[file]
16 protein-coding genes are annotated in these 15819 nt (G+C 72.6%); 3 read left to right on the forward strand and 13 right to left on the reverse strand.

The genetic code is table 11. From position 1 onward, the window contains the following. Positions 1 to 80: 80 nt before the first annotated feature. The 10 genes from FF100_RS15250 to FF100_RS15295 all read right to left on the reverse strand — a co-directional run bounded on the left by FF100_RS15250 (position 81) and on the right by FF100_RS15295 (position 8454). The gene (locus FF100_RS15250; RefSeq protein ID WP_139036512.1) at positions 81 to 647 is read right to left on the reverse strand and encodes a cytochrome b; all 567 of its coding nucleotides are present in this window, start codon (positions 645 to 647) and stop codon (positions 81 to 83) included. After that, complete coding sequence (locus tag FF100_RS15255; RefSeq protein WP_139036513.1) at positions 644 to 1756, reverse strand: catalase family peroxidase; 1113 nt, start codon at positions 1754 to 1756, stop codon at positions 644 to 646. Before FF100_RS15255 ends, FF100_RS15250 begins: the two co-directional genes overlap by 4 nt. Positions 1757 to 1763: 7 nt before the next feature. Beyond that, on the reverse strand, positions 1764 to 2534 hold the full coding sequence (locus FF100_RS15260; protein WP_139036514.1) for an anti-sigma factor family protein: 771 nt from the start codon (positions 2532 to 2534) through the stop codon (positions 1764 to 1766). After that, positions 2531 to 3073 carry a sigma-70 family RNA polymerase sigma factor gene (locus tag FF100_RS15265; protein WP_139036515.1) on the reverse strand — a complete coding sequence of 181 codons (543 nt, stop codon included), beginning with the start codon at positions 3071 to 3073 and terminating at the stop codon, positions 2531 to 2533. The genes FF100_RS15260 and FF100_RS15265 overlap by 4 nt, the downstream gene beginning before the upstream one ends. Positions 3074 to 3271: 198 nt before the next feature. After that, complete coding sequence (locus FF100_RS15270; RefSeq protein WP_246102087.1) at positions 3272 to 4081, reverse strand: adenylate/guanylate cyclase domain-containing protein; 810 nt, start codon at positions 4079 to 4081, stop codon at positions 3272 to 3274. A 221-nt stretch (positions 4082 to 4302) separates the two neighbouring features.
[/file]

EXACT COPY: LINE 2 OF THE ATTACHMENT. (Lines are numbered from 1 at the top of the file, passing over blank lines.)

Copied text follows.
The genetic code is table 11. From position 1 onward, the window contains the following. Positions 1 to 80: 80 nt before the first annotated feature. The 10 genes from FF100_RS15250 to FF100_RS15295 all read right to left on the reverse strand — a co-directional run bounded on the left by FF100_RS15250 (position 81) and on the right by FF100_RS15295 (position 8454). The gene (locus FF100_RS15250; RefSeq protein ID WP_139036512.1) at positions 81 to 647 is read right to left on the reverse strand and encodes a cytochrome b; all 567 of its coding nucleotides are present in this window, start codon (positions 645 to 647) and stop codon (positions 81 to 83) included. After that, complete coding sequence (locus tag FF100_RS15255; RefSeq protein WP_139036513.1) at positions 644 to 1756, reverse strand: catalase family peroxidase; 1113 nt, start codon at positions 1754 to 1756, stop codon at positions 644 to 646. Before FF100_RS15255 ends, FF100_RS15250 begins: the two co-directional genes overlap by 4 nt. Positions 1757 to 1763: 7 nt before the next feature. Beyond that, on the reverse strand, positions 1764 to 2534 hold the full coding sequence (locus FF100_RS15260; protein WP_139036514.1) for an anti-sigma factor family protein: 771 nt from the start codon (positions 2532 to 2534) through the stop codon (positions 1764 to 1766). After that, positions 2531 to 3073 carry a sigma-70 family RNA polymerase sigma factor gene (locus tag FF100_RS15265; protein WP_139036515.1) on the reverse strand — a complete coding sequence of 181 codons (543 nt, stop codon included), beginning with the start codon at positions 3071 to 3073 and terminating at the stop codon, positions 2531 to 2533. The genes FF100_RS15260 and FF100_RS15265 overlap by 4 nt, the downstream gene beginning before the upstream one ends. Positions 3074 to 3271: 198 nt before the next feature. After that, complete coding sequence (locus FF100_RS15270; RefSeq protein WP_246102087.1) at positions 3272 to 4081, reverse strand: adenylate/guanylate cyclase domain-containing protein; 810 nt, start codon at positions 4079 to 4081, stop codon at positions 3272 to 3274. A 221-nt stretch (positions 4082 to 4302) separates the two neighbouring features.